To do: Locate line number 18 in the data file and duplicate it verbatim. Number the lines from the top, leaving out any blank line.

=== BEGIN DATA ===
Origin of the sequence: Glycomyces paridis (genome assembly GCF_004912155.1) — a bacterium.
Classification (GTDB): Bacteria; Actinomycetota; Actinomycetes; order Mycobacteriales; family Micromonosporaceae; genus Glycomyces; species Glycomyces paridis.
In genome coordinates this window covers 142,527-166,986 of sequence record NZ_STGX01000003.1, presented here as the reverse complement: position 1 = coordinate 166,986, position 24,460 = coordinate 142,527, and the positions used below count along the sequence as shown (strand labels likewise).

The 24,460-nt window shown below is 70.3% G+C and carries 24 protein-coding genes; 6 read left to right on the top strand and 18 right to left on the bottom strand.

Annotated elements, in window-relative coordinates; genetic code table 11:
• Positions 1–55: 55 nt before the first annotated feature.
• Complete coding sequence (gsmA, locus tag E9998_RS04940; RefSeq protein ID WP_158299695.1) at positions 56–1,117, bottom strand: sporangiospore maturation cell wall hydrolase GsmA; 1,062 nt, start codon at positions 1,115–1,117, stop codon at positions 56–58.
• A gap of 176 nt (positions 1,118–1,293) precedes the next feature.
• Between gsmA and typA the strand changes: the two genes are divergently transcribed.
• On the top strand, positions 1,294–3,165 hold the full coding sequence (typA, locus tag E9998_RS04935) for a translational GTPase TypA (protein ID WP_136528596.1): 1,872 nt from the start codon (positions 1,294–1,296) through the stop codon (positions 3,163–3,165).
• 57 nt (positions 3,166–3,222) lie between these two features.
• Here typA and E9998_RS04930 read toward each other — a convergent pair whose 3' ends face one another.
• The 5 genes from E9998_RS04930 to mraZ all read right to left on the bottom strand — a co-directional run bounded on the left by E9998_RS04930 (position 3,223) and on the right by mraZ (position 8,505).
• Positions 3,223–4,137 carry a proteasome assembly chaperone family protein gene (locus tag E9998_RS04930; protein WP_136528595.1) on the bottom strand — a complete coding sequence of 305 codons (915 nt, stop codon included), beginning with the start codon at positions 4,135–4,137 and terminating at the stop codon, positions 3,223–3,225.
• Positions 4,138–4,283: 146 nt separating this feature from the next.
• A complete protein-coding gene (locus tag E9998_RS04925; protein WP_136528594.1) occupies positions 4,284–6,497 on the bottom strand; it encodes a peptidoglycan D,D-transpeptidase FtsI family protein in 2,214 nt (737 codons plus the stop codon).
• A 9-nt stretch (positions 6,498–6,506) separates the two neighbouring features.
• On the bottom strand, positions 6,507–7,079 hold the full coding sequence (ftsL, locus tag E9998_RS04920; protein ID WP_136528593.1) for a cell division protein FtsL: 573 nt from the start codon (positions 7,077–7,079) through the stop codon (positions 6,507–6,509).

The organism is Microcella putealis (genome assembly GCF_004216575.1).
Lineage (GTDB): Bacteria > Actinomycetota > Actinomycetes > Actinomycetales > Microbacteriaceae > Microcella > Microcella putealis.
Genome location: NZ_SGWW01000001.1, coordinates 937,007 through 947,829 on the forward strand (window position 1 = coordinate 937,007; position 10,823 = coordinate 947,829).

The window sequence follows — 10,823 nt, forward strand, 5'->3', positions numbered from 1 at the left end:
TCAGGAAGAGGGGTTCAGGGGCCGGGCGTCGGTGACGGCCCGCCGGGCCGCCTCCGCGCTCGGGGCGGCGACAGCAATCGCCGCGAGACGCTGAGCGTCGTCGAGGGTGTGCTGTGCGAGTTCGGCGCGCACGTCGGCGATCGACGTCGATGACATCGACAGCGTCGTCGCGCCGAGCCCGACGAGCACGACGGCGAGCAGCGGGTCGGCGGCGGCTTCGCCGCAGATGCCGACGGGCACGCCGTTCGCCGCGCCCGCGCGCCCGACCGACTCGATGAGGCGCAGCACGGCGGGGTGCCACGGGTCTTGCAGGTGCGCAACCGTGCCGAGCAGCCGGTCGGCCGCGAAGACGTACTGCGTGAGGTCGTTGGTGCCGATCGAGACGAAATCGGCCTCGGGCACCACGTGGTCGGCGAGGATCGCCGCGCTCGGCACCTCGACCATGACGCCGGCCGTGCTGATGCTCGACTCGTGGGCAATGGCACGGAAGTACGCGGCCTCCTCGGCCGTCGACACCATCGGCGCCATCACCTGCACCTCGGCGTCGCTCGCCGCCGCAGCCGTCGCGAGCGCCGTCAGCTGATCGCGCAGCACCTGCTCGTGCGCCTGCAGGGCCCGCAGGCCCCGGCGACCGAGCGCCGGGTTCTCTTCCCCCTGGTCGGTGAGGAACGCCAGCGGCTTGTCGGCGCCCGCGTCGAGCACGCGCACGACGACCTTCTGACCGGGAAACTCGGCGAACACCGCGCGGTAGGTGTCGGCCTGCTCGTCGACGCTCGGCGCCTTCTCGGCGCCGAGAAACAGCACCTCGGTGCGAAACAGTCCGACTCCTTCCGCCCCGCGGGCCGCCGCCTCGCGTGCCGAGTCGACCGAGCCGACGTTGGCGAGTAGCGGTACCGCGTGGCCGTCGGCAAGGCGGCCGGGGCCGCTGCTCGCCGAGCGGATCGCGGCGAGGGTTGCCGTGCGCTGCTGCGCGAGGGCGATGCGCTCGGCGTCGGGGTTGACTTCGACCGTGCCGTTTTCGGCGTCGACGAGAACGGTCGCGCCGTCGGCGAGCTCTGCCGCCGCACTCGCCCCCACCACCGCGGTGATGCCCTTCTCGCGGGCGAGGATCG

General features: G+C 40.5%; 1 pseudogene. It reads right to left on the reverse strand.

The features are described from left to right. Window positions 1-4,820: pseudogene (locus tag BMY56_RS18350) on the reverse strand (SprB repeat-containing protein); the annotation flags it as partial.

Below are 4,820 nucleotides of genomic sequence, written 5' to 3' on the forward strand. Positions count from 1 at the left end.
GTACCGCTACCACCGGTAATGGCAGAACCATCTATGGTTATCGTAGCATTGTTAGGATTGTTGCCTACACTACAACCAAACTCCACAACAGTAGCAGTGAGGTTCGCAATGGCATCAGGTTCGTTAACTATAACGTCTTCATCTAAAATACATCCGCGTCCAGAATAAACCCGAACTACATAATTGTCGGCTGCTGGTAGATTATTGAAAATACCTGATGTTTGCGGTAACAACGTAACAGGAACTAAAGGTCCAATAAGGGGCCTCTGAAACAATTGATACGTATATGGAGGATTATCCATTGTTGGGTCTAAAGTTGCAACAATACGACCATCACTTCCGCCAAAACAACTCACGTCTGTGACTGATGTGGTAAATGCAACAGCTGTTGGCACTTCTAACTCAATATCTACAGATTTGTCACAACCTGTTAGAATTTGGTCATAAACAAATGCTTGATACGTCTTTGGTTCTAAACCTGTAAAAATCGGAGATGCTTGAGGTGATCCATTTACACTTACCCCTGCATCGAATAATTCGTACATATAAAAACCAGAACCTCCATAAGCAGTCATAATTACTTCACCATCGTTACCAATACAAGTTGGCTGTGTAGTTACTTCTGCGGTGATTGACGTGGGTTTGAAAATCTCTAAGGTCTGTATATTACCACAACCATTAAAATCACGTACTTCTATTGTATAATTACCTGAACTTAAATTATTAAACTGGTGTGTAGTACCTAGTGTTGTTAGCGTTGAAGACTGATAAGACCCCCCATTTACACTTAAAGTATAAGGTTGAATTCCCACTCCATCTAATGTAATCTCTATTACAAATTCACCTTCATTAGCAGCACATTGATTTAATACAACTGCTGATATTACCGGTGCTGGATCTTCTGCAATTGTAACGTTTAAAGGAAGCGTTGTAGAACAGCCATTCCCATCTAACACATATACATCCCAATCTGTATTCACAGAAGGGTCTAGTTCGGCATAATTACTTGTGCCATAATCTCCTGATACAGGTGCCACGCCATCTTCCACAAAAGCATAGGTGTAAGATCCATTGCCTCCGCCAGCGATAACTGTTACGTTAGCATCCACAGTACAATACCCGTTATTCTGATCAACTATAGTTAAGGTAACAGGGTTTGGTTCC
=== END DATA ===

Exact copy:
• On the bottom strand, positions 6,507–7,079 hold the full coding sequence (ftsL, locus tag E9998_RS04920; protein ID WP_136528593.1) for a cell division protein FtsL: 573 nt from the start codon (positions 7,077–7,079) through the stop codon (positions 6,507–6,509).